By 1953 more than 300 dairies existed in Iredell County, which has been the leading dairy county in North Carolina since records were officially kept. (Randolph, Alleghany, Alexander, and Rowan Counties have also maintained substantial numbers of dairy cows.) The state's dairy farmers sold their Grade A milk (a designation that signifies wholesomeness, not quality) to major processors in their region and across the state. Lower-grade milk went to Carnation in Statesville, along with surplus Grade A milk.

As grocery chains grew larger they developed their own in-store brands, which were often sold at a lower price. This forced many dairies to merge with larger companies such as Dairymen Cooperative, which processed the dairy products for major grocery chains.

The N.C. Department of Agriculture reported that in 1947 there were 350,000 dairy cows on North Carolina farms; that year these cows produced 175 million gallons of milk. Milk output per dairy cow continued to improve over the next half century, although the number of dairy cows in the state dropped drastically. By 1995 the average output per cow had increased to 1,894 gallons of milk. There were more than 400 commercial dairies in North Carolina at the start of the twenty-first century, maintaining approximately 69,000 dairy cows. Few of the small and medium-size creameries remained. A handful of specialty ice cream companies were exceptions and continued successful operations, such as Mooresville Ice Cream Company in the town of Mooresville.

Additional Resources:

North Carolina Dairy Industry Stabilization and Growth Program Strategic Planning
Committee. “Dairy Advantage” North Carolina’s Dairy Industry Stabilization And Growth Program Strategic Plan. Raleigh: North Carolina Department of Agriculture & Consumer Services, 2008. (accessed November 13, 2012).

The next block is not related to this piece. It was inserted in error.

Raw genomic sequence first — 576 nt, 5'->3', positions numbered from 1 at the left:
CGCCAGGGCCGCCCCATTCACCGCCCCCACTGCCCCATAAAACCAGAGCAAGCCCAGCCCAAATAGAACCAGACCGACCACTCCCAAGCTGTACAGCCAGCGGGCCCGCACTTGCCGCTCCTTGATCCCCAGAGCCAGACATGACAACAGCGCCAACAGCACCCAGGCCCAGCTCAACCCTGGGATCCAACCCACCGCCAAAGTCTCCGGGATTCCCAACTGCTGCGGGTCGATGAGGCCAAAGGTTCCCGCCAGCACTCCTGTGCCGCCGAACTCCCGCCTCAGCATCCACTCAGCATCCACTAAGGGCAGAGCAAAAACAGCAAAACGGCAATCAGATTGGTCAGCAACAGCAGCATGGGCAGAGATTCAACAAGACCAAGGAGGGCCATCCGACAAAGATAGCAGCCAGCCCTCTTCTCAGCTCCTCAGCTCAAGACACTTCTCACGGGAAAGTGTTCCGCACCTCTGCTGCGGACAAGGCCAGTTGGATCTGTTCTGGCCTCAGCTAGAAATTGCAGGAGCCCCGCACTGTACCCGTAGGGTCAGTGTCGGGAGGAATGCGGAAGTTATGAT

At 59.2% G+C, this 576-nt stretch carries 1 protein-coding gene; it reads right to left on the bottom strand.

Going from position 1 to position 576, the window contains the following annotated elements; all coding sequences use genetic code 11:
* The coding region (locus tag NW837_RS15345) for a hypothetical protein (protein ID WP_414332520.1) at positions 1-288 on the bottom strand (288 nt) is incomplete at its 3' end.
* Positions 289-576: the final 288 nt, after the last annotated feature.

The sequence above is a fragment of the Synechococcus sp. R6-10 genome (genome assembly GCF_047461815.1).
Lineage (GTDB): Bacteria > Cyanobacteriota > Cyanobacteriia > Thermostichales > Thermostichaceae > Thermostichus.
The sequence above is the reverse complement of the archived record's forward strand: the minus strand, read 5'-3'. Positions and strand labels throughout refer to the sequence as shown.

"Marketing - Dairy." Raleigh: North Carolina Department of Agriculture & Consumer Services. (accessed November 13, 2012).

"Dairy Advantage." The North Carolina Association for Dairy Stabilization & Growth, Inc. (accessed November 13, 2012).

DAIReXNET. North Carolina State University and North Carolina A&T Cooperative Extension. (accessed November 13, 2012).

McLaurin, U. P. "Long Meadow Farms Deliver 22 Dairy Products." The E.S.C. Quarterly 20, no.1-2 (Summer-Fall 1962).,451968 (accessed November 13, 2012).

"State Approching Self-Sufficiency in Dairy Production." The E.S.C. Quarterly 13, no.1-2 (Winter-Spring 1955): 57-64.,451981 (accessed November 13, 2012).

Gorman, Libby, Mary Hunter Martin, Deborah Ellison, Jearlean Woody, and James F. Devine. North Carolina Century Farms: 100 years of continuous agricultural heritage. Raleigh: North Carolina Department of Agriculture, 1989.

Image Credits:

"Photograph, Accession #: H.19XX.324.91." 1920-1930. North Carolina Museum of History. (accessed February 21, 2019).

"Milk Bottle, Accession #: H.1987.80.2." 1945. North Carolina Museum of History. (accessed February 21, 2019).



I have been gifted a very old milk bottle lid from the Era of 3 digit phone #'s The Bottle Lid says the following: